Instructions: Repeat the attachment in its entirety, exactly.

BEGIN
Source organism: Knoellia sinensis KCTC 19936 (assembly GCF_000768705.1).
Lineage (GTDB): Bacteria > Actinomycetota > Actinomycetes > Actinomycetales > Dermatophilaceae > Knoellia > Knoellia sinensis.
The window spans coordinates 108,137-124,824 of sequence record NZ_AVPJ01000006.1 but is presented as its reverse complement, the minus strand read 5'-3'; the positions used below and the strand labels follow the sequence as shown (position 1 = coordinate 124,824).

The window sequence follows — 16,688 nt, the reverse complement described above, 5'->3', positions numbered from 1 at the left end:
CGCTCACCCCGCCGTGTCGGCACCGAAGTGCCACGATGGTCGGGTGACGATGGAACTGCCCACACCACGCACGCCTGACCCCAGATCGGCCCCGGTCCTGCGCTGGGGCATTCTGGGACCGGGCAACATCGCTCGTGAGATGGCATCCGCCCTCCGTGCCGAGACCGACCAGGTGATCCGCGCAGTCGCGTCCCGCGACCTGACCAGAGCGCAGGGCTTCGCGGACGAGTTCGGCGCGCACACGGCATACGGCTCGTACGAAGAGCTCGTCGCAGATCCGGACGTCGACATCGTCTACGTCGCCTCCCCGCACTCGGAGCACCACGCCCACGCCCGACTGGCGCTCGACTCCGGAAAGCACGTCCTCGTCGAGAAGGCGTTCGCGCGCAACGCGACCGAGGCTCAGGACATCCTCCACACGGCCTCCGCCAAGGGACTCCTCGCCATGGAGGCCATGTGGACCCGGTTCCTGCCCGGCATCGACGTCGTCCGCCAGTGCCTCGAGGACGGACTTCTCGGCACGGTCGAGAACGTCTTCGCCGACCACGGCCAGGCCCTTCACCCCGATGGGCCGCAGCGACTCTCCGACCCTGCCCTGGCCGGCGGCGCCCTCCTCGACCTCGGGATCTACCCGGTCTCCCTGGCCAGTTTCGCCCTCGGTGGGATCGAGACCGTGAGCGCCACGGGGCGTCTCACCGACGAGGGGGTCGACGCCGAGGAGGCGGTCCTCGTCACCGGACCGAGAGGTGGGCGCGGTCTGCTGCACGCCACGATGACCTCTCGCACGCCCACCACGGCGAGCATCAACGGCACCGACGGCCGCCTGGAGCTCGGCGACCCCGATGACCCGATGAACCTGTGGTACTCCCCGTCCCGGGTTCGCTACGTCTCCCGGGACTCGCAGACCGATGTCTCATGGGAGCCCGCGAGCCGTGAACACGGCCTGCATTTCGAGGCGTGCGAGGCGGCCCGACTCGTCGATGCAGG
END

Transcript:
Source organism: Knoellia sinensis KCTC 19936 (assembly GCF_000768705.1).
Lineage (GTDB): Bacteria > Actinomycetota > Actinomycetes > Actinomycetales > Dermatophilaceae > Knoellia > Knoellia sinensis.
The window spans coordinates 108,137-124,824 of sequence record NZ_AVPJ01000006.1 but is presented as its reverse complement, the minus strand read 5'-3'; the positions used below and the strand labels follow the sequence as shown (position 1 = coordinate 124,824).

The window sequence follows — 16,688 nt, the reverse complement described above, 5'->3', positions numbered from 1 at the left end:
CGCTCACCCCGCCGTGTCGGCACCGAAGTGCCACGATGGTCGGGTGACGATGGAACTGCCCACACCACGCACGCCTGACCCCAGATCGGCCCCGGTCCTGCGCTGGGGCATTCTGGGACCGGGCAACATCGCTCGTGAGATGGCATCCGCCCTCCGTGCCGAGACCGACCAGGTGATCCGCGCAGTCGCGTCCCGCGACCTGACCAGAGCGCAGGGCTTCGCGGACGAGTTCGGCGCGCACACGGCATACGGCTCGTACGAAGAGCTCGTCGCAGATCCGGACGTCGACATCGTCTACGTCGCCTCCCCGCACTCGGAGCACCACGCCCACGCCCGACTGGCGCTCGACTCCGGAAAGCACGTCCTCGTCGAGAAGGCGTTCGCGCGCAACGCGACCGAGGCTCAGGACATCCTCCACACGGCCTCCGCCAAGGGACTCCTCGCCATGGAGGCCATGTGGACCCGGTTCCTGCCCGGCATCGACGTCGTCCGCCAGTGCCTCGAGGACGGACTTCTCGGCACGGTCGAGAACGTCTTCGCCGACCACGGCCAGGCCCTTCACCCCGATGGGCCGCAGCGACTCTCCGACCCTGCCCTGGCCGGCGGCGCCCTCCTCGACCTCGGGATCTACCCGGTCTCCCTGGCCAGTTTCGCCCTCGGTGGGATCGAGACCGTGAGCGCCACGGGGCGTCTCACCGACGAGGGGGTCGACGCCGAGGAGGCGGTCCTCGTCACCGGACCGAGAGGTGGGCGCGGTCTGCTGCACGCCACGATGACCTCTCGCACGCCCACCACGGCGAGCATCAACGGCACCGACGGCCGCCTGGAGCTCGGCGACCCCGATGACCCGATGAACCTGTGGTACTCCCCGTCCCGGGTTCGCTACGTCTCCCGGGACTCGCAGACCGATGTCTCATGGGAGCCCGCGAGCCGTGAACACGGCCTGCATTTCGAGGCGTGCGAGGCGGCCCGACTCGTCGATGCAGG